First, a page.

Poem a Day Challenge

Posted On November 25, 2013

Here we are, almost at the end of my month of challenges. It also happens to have been a month in which I’ve maxed out my time to work with clients. Not using that as an excuse for being behind! This whole month of challenges has been a practice in acceptance and noticing and letting go and allowing things to be. I guess on some level I had prepared myself for all of that.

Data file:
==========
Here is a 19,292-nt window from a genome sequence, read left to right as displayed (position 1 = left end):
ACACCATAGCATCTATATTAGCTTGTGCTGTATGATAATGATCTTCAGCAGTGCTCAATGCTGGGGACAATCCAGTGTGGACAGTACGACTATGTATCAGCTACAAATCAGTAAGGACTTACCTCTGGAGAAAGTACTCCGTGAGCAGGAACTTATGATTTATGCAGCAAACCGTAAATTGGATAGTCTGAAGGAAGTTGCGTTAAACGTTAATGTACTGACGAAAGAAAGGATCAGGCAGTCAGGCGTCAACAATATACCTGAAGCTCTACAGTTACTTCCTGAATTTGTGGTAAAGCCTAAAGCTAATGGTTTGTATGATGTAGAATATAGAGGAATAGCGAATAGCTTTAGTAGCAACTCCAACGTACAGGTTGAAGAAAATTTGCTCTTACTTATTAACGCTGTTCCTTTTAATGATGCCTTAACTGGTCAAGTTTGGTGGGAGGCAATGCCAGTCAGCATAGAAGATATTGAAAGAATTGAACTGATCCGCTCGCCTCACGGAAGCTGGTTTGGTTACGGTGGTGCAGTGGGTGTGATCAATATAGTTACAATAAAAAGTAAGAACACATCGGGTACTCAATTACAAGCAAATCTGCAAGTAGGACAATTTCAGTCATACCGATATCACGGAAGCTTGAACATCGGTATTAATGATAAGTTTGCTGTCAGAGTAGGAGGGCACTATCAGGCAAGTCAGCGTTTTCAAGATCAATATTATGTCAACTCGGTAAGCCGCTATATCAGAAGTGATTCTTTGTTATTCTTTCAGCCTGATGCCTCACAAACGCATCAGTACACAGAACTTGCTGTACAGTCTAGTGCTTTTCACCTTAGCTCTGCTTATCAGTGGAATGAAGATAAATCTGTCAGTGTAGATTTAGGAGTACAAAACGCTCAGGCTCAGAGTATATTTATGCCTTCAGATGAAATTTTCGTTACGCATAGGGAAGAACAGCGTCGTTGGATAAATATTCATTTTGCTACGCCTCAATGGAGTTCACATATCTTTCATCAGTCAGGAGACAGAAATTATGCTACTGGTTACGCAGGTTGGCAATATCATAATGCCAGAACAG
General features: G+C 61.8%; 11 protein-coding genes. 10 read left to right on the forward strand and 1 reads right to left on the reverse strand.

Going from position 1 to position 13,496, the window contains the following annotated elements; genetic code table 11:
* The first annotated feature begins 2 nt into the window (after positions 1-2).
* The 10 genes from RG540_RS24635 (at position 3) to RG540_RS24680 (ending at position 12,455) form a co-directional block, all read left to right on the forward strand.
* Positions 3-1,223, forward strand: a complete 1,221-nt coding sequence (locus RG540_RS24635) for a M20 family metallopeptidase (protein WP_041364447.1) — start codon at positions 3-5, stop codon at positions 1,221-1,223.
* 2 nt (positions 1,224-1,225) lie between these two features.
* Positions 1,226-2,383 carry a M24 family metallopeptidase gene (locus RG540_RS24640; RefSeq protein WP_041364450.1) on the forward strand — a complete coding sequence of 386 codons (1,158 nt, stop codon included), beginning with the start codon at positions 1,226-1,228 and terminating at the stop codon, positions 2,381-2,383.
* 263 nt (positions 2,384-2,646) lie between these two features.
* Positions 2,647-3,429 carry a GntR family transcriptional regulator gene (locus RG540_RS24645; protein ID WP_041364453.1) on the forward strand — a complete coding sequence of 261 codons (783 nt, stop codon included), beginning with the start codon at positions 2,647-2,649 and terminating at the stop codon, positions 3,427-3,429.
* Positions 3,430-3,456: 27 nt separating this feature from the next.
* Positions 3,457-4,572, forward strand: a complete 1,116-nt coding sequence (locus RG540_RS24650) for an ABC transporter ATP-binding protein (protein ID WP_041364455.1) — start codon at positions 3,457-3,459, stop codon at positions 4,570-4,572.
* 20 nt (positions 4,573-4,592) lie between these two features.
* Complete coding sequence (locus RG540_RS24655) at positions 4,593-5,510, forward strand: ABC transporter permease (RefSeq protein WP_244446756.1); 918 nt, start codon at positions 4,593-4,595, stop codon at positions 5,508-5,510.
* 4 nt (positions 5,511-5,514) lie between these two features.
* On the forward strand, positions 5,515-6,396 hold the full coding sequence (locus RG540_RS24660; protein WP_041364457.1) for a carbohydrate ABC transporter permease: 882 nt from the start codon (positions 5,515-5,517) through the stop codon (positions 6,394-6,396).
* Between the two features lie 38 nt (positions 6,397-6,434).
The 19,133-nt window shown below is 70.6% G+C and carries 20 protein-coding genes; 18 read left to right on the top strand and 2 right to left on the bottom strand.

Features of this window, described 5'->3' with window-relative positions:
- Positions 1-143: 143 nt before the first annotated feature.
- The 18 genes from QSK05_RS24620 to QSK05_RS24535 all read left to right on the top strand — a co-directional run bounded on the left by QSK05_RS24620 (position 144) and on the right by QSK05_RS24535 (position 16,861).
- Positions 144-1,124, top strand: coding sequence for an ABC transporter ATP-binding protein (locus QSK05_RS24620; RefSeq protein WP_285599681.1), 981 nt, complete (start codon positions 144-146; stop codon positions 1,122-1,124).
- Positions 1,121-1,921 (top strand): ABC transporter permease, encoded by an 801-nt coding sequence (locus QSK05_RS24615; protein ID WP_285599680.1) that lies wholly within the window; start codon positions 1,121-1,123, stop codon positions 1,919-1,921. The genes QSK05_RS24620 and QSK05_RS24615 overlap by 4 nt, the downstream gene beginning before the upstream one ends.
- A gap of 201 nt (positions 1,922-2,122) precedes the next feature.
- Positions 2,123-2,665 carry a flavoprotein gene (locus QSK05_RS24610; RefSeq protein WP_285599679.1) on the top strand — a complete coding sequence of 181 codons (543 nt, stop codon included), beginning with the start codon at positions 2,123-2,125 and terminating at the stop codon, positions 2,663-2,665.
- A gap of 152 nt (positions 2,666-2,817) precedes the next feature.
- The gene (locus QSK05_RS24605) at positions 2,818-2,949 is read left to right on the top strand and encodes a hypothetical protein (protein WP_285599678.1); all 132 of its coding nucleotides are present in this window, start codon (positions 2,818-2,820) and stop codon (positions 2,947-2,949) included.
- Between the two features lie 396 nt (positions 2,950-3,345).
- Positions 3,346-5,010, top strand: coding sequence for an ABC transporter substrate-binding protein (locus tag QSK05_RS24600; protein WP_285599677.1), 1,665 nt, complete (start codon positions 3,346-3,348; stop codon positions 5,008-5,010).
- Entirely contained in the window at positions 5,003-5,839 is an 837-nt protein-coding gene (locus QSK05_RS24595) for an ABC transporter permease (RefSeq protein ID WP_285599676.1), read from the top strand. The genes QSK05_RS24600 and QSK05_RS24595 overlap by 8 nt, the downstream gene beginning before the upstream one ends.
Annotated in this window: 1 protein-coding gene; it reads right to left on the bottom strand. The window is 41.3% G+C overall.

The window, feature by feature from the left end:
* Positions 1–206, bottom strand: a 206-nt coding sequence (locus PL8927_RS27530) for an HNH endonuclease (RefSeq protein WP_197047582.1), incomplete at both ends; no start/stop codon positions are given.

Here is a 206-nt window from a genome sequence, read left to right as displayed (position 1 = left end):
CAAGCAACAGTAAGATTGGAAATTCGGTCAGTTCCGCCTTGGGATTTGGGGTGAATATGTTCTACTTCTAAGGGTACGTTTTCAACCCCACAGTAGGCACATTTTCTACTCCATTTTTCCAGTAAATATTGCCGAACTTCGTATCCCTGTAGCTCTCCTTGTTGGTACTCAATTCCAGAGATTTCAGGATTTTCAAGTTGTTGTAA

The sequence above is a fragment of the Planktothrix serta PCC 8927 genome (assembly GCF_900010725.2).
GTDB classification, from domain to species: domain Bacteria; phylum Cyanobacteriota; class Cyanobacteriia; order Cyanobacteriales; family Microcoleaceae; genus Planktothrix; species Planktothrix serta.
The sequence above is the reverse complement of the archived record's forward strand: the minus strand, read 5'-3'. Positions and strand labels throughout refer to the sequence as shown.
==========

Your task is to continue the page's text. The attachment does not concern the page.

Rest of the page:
I think there is more to writing poetry than there is to penning novels. With novels, there are characters, plot, setting, point of view, a bit of proper grammar, theme, tone, and the ability to put word after word at least 80,000 times. Some people are really good at this, others not so much. Every writer I speak with or read about has a different approach to writing. Some work a lot on craft, are organized, have outlines, and are fine with a multitude of rewrites. Others, like myself, are pantsers. We write what comes to mind, in a linear fashion, from beginning to end, and may or may not delete scenes or change them around. Fiction, and some nonfiction, tell a story. They have a beginning, middle, and end. Not so with poetry.